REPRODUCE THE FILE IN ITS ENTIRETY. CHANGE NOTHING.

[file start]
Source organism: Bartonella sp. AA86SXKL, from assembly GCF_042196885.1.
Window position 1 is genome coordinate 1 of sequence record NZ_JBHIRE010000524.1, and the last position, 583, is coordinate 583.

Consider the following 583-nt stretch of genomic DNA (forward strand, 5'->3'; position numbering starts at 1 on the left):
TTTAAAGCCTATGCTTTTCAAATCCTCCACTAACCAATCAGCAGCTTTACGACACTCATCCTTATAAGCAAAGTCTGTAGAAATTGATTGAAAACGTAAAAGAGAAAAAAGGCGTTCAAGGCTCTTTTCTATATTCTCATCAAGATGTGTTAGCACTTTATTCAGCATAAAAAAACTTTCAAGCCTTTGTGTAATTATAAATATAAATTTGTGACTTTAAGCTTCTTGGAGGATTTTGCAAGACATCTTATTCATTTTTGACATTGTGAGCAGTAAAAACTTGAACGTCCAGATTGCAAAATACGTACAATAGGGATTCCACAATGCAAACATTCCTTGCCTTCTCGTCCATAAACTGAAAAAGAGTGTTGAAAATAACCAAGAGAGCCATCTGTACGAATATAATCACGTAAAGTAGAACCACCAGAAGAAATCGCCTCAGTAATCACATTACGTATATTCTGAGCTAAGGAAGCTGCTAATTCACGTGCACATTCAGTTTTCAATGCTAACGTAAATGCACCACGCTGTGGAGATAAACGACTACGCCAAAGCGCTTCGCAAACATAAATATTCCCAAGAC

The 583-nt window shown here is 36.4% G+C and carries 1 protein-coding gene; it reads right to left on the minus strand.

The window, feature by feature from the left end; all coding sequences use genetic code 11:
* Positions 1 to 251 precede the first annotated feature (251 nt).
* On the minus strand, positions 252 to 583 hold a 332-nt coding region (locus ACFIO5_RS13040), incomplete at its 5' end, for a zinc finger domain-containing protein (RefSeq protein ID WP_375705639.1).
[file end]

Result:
Source organism: Bartonella sp. AA86SXKL, from assembly GCF_042196885.1.
Window position 1 is genome coordinate 1 of sequence record NZ_JBHIRE010000524.1, and the last position, 583, is coordinate 583.

Consider the following 583-nt stretch of genomic DNA (forward strand, 5'->3'; position numbering starts at 1 on the left):
TTTAAAGCCTATGCTTTTCAAATCCTCCACTAACCAATCAGCAGCTTTACGACACTCATCCTTATAAGCAAAGTCTGTAGAAATTGATTGAAAACGTAAAAGAGAAAAAAGGCGTTCAAGGCTCTTTTCTATATTCTCATCAAGATGTGTTAGCACTTTATTCAGCATAAAAAAACTTTCAAGCCTTTGTGTAATTATAAATATAAATTTGTGACTTTAAGCTTCTTGGAGGATTTTGCAAGACATCTTATTCATTTTTGACATTGTGAGCAGTAAAAACTTGAACGTCCAGATTGCAAAATACGTACAATAGGGATTCCACAATGCAAACATTCCTTGCCTTCTCGTCCATAAACTGAAAAAGAGTGTTGAAAATAACCAAGAGAGCCATCTGTACGAATATAATCACGTAAAGTAGAACCACCAGAAGAAATCGCCTCAGTAATCACATTACGTATATTCTGAGCTAAGGAAGCTGCTAATTCACGTGCACATTCAGTTTTCAATGCTAACGTAAATGCACCACGCTGTGGAGATAAACGACTACGCCAAAGCGCTTCGCAAACATAAATATTCCCAAGAC

The 583-nt window shown here is 36.4% G+C and carries 1 protein-coding gene; it reads right to left on the minus strand.

The window, feature by feature from the left end; all coding sequences use genetic code 11:
* Positions 1 to 251 precede the first annotated feature (251 nt).
* On the minus strand, positions 252 to 583 hold a 332-nt coding region (locus ACFIO5_RS13040), incomplete at its 5' end, for a zinc finger domain-containing protein (RefSeq protein ID WP_375705639.1).